NORTHWESTERN—The same way a mussel can stick to surfaces under wet conditions, researchers have developed a sealant that shows promise in repairing defects in human fetal membranes.
During pregnancy, defects—ruptures or holes—in the fetal membrane can lead to the leakage of amniotic fluid, resulting in premature labor or termination of the pregnancy.
Although some defects do repair themselves naturally, no method currently exists to effectively repair those that don’t. One idea is to find a biocompatible material to seal off the opening.
“We tested our mussel-inspired sealant on living fetal tissue and found it was both biocompatible and effective at sealing the tiny holes—two features essential in such a material,” says Phillip Messersmith, professor of biomedical engineering at Northwestern University’s McCormick School of Engineering and Applied Science.
The findings are published online by the American Journal of Obstetrics & Gynecology.
The fetal membrane is the structure that surrounds the developing fetus. Defects in the membrane result either from incisions during endoscopic fetal surgeries used in the treatment of some birth defects or premature and spontaneous ruptures in the fetal sac.
Messersmith and colleagues from Belgium, Switzerland, and Canada punched holes three millimeters wide into human fetal tissue in vitro to replicate the tiny holes found in fetal membrane defects.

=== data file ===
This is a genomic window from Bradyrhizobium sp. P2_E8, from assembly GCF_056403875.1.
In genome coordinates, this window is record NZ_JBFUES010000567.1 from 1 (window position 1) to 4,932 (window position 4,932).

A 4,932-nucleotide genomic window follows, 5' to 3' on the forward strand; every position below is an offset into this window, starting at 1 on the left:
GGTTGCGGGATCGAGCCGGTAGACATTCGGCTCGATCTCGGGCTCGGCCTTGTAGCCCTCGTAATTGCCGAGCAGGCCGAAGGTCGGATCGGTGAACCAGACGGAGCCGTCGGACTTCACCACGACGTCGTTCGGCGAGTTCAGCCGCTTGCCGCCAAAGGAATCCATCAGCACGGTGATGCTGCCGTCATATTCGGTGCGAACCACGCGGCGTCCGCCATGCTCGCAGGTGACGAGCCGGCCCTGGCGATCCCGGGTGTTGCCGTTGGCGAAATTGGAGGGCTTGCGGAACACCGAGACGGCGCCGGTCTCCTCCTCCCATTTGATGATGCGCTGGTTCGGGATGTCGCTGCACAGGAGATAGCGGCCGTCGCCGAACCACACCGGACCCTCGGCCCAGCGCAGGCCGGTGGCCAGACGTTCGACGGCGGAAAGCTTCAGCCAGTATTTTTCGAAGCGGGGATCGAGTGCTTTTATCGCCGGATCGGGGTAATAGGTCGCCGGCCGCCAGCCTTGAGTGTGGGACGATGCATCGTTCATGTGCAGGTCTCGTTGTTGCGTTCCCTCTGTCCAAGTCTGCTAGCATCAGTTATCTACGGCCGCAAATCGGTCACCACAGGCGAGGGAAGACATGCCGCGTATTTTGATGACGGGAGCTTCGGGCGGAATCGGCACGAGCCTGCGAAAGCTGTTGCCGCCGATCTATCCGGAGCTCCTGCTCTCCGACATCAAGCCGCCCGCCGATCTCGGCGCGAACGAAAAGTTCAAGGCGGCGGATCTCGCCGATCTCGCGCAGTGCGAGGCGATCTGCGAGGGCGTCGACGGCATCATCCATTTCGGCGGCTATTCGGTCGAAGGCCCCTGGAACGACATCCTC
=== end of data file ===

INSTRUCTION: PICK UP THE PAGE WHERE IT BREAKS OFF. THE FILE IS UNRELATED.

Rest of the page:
They then applied their sealant as well as other sealant candidates (such as medical-grade superglues) to the holes and analyzed fetal tissue cell death for each sealant. The mussel-inspired sealant had the best results in both bonding and toxicity.
The injectable sealant is a mixture of two different solutions that, when combined, form a sealant or gel in 10 to 20 seconds.
One solution is a simple synthetic polymer containing DOPA, a key amino acid found in the sophisticated proteins that are essential to mussels’ ability to adhere to wet surfaces, and the other is a catalyst.
The foot of the common mussel (Mytilus edulis) produces a sticky glue that keeps the shelled organism anchored to rocks and other objects, allowing them to withstand the extreme pounding of waves. Chemical analysis of this natural, waterproof glue showed that the key to its adhesiveness is a family of unique proteins called mussel adhesive proteins, which contain a high concentration of DOPA (dihydroxyphenylalanine).
Messersmith and his colleagues currently are testing the mechanical qualities of the mussel-inspired sealant and plan to conduct in vivo experiments in animal models.
The National Institutes of Health and a pilot grant from the Northwestern University Clinical and Translational Sciences Institute supported the research.
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